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Carbon Monoxide Worries?

More commonly associated with fires and automobile emissions, carbon monoxide poisoning can accumulate in any home unless certain precautions are taken.

What Is Carbon Monoxide?

What Are The Effects Of Carbon Monoxide On The Human Body?

What Are The Symptoms Of Carbon Monoxide Poisoning

Why Are New, Well Sealed Homes More Susceptible To CO Poisoning?

What Can Be Done To Protect Our Home From The Danger Of CO Poisoning?
 

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What Is Carbon Monoxide?

Carbon monoxide (CO) is a colorless, odorless, tasteless gas that is produced by the incomplete combustion of fuels such as wood, natural gas, gasoline, diesel, kerosene, coal and charcoal. It is caused by lack of oxygen or a disruption in the burning process. Household appliances such as your furnace, water heater, stove, space heaters, charcoal grill or gas dryer can be sources of carbon monoxide, especially if they are not in proper working condition, or have been installed improperly. Vehicle exhaust fumes from attached garages, as well as improperly operating fireplaces also can become carbon monoxide hazards, particularly if your home is well-sealed for energy efficiency.

 

What Are The Effects Of Carbon Monoxide On The Human Body?

When we breathe, carbon monoxide combines with the red blood cells in the blood and displaces the oxygen our bodies needs to survive. Carbon monoxide combines with the red blood cells over 200 times more easily than oxygen and creates a condition known as carboxyhemoglobin saturation. Carbon monoxide then gets carried to the vital organs through the bloodstream instead of oxygen. Our organ tissues require oxygen; without it, our bodies start to asphyxiate or suffocate. It takes the body much longer to eliminate carbon monoxide than to absorb it, which is one reason why exposure can be so dangerous.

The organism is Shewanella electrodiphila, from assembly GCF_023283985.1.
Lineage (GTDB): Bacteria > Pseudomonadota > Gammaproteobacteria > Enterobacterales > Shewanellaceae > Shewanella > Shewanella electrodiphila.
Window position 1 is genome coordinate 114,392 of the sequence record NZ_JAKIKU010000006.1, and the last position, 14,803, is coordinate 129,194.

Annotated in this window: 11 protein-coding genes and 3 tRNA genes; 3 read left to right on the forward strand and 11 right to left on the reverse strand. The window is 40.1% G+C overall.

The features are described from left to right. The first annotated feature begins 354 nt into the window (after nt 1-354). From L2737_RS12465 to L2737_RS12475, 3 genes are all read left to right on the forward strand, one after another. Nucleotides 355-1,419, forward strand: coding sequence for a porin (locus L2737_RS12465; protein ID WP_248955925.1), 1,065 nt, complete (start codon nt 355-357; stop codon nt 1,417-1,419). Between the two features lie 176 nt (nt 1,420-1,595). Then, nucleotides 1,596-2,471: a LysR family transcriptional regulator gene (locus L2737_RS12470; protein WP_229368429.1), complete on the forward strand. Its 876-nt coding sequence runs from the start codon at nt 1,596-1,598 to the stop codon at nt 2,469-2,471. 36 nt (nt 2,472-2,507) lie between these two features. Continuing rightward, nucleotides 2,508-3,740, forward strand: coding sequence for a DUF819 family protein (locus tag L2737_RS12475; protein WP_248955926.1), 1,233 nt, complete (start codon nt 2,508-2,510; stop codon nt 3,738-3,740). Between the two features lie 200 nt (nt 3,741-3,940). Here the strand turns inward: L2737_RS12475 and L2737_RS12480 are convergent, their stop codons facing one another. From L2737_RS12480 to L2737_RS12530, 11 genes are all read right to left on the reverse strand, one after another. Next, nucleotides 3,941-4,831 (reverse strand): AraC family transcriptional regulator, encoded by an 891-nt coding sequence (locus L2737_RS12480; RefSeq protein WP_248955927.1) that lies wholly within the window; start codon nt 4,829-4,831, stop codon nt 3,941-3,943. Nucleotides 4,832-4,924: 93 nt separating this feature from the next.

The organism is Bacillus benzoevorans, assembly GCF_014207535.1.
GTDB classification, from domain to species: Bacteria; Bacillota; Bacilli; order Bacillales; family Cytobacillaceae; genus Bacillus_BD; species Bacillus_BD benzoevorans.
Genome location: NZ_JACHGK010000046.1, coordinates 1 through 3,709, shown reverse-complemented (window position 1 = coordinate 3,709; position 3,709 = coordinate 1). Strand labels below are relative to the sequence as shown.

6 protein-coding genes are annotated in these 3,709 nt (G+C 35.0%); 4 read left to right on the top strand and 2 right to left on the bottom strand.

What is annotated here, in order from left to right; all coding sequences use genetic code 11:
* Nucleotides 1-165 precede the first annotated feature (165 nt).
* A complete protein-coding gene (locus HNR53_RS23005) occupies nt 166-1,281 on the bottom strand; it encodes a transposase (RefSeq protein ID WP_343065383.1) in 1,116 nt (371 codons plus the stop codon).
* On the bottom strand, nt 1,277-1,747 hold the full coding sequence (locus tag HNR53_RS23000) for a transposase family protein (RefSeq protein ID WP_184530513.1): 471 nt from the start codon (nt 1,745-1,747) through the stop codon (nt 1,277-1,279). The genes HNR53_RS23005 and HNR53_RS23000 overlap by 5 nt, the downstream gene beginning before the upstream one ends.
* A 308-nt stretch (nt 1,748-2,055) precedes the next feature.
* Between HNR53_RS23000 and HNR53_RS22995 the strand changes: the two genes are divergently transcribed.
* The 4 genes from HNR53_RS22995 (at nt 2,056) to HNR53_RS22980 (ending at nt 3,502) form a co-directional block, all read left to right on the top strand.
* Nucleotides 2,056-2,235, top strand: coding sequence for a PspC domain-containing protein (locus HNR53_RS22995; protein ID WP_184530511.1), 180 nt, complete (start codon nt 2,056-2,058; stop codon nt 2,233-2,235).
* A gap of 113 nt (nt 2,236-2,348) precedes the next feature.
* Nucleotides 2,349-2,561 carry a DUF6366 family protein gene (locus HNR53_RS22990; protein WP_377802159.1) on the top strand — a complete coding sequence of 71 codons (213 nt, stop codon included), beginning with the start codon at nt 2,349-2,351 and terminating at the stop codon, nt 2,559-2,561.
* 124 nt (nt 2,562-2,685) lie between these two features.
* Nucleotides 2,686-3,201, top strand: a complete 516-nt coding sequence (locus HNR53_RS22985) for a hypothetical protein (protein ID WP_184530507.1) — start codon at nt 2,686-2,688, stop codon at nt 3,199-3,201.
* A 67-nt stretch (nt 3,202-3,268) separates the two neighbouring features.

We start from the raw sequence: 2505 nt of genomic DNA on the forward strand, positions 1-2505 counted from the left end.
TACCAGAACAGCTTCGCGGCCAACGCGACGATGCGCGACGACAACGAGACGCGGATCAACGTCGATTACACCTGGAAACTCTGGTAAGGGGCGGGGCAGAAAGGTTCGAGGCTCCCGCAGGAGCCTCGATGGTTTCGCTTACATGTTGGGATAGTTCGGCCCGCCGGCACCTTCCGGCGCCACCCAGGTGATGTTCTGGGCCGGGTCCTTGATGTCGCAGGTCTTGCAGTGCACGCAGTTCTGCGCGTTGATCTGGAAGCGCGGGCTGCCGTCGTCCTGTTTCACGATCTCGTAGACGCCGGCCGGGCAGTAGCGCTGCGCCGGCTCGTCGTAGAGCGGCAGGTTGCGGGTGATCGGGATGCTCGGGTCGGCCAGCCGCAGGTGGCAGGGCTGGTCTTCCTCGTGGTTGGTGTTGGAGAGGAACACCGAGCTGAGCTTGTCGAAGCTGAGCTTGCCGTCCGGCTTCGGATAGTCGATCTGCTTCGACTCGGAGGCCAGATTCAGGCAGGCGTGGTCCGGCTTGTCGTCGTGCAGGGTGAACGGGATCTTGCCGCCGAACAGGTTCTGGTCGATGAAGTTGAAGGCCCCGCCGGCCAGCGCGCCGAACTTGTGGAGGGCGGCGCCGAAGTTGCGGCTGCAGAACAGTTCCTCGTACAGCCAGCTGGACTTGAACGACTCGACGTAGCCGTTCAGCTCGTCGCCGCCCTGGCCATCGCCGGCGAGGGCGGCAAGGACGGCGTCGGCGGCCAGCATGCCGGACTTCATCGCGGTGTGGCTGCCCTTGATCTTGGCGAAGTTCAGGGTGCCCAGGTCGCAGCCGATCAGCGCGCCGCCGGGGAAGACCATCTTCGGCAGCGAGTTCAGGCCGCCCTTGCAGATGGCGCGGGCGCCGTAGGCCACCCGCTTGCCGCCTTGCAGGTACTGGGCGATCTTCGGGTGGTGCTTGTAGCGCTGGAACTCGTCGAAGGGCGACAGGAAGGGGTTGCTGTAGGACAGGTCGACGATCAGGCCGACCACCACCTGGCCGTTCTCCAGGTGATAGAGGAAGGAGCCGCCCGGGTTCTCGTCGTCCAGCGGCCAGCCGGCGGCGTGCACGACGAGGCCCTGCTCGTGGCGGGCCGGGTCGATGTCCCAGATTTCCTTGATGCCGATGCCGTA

What Are The Symptoms Of Carbon Monoxide Poisoning?

Unfortunately, the symptoms caused by carboxyhemoglobin saturation are easily overlooked because they are often flu-like. With mild exposure, most people experience headaches, fatigue and nausea. Medium exposure can cause a severe throbbing headache, drowsiness, disorientation, confusion and an accelerated heart rate. Extreme exposure can lead to unconsciousness, convulsions, cardiorespiratory failure, coma and possibly death.

 

Why Are New, Well Sealed Homes More Susceptible To CO Poisoning?

Newer homes are better sealed to prevent air leakage, which reduces energy use. As a result, these homes limit ventilation of outside air. Normally, your home breathes in air from the outside to replace air being used by combustion appliances. If your home is too well-sealed, these appliances may become starved for the air that allows them to operate properly. When that happens, vent reversal may occur. This condition is also known as "down drafting," which means that the appliances start drawing air down the vent or chimney, resulting in combustion byproducts entering the home. In other words, if the burners become starved for oxygen, carbon monoxide can be introduced into the home. But even older, less insulated homes can be vulnerable to the threat of carbon monoxide poisoning, particularly if the appliances have been improperly installed or not maintained.

What Can Be Done To Protect Our Home From The Danger Of CO Poisoning?

Prevention is the most important step. Taking proper safety measures will reduce your risk of carbon monoxide poisoning. Because vehicles are a major cause of carbon monoxide poisoning, always back your car out of the garage to let it warm up. Never leave it running in the confined space of a garage, particularly if the garage is attached to the home. The same holds true for lawn mowers or snowmobiles. Never use ovens or grills for heating devices.

Home heating systems represent only 5% of the many potential sources of carbon monoxide. They are designed to be safe, efficient and not produce substantial amounts of carbon monoxide. However, it is important to schedule annual maintenance visits by a Geisel technician to check all combustion appliances to make sure they are operating properly and to be sure that all chimneys and vents are connected properly and not blocked.

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